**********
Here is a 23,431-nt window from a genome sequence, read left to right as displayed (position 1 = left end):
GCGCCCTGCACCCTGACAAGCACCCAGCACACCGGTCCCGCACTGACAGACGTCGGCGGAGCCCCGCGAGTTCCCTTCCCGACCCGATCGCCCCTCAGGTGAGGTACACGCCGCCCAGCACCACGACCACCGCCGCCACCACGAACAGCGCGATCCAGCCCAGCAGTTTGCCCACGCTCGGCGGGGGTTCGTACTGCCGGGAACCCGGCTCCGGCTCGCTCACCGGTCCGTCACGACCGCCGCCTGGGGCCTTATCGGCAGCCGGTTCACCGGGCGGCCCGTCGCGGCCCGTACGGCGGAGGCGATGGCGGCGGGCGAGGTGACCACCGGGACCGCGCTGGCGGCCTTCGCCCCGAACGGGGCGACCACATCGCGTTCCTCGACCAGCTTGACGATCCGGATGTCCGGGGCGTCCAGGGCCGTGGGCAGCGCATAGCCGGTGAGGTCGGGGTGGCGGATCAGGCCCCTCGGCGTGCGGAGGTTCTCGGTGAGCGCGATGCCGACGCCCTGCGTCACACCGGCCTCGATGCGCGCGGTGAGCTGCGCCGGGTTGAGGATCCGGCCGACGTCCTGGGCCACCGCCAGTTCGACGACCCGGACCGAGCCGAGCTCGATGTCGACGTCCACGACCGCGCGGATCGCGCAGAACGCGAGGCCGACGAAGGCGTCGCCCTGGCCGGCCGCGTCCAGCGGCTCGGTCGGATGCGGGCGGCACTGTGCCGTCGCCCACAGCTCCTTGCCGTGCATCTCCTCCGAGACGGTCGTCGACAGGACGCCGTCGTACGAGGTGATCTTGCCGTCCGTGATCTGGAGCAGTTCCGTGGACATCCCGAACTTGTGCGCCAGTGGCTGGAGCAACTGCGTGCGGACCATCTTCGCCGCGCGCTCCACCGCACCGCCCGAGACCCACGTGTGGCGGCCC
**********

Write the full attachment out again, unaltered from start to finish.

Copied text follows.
Here is a 23,431-nt window from a genome sequence, read left to right as displayed (position 1 = left end):
GCGCCCTGCACCCTGACAAGCACCCAGCACACCGGTCCCGCACTGACAGACGTCGGCGGAGCCCCGCGAGTTCCCTTCCCGACCCGATCGCCCCTCAGGTGAGGTACACGCCGCCCAGCACCACGACCACCGCCGCCACCACGAACAGCGCGATCCAGCCCAGCAGTTTGCCCACGCTCGGCGGGGGTTCGTACTGCCGGGAACCCGGCTCCGGCTCGCTCACCGGTCCGTCACGACCGCCGCCTGGGGCCTTATCGGCAGCCGGTTCACCGGGCGGCCCGTCGCGGCCCGTACGGCGGAGGCGATGGCGGCGGGCGAGGTGACCACCGGGACCGCGCTGGCGGCCTTCGCCCCGAACGGGGCGACCACATCGCGTTCCTCGACCAGCTTGACGATCCGGATGTCCGGGGCGTCCAGGGCCGTGGGCAGCGCATAGCCGGTGAGGTCGGGGTGGCGGATCAGGCCCCTCGGCGTGCGGAGGTTCTCGGTGAGCGCGATGCCGACGCCCTGCGTCACACCGGCCTCGATGCGCGCGGTGAGCTGCGCCGGGTTGAGGATCCGGCCGACGTCCTGGGCCACCGCCAGTTCGACGACCCGGACCGAGCCGAGCTCGATGTCGACGTCCACGACCGCGCGGATCGCGCAGAACGCGAGGCCGACGAAGGCGTCGCCCTGGCCGGCCGCGTCCAGCGGCTCGGTCGGATGCGGGCGGCACTGTGCCGTCGCCCACAGCTCCTTGCCGTGCATCTCCTCCGAGACGGTCGTCGACAGGACGCCGTCGTACGAGGTGATCTTGCCGTCCGTGATCTGGAGCAGTTCCGTGGACATCCCGAACTTGTGCGCCAGTGGCTGGAGCAACTGCGTGCGGACCATCTTCGCCGCGCGCTCCACCGCACCGCCCGAGACCCACGTGTGGCGGCCC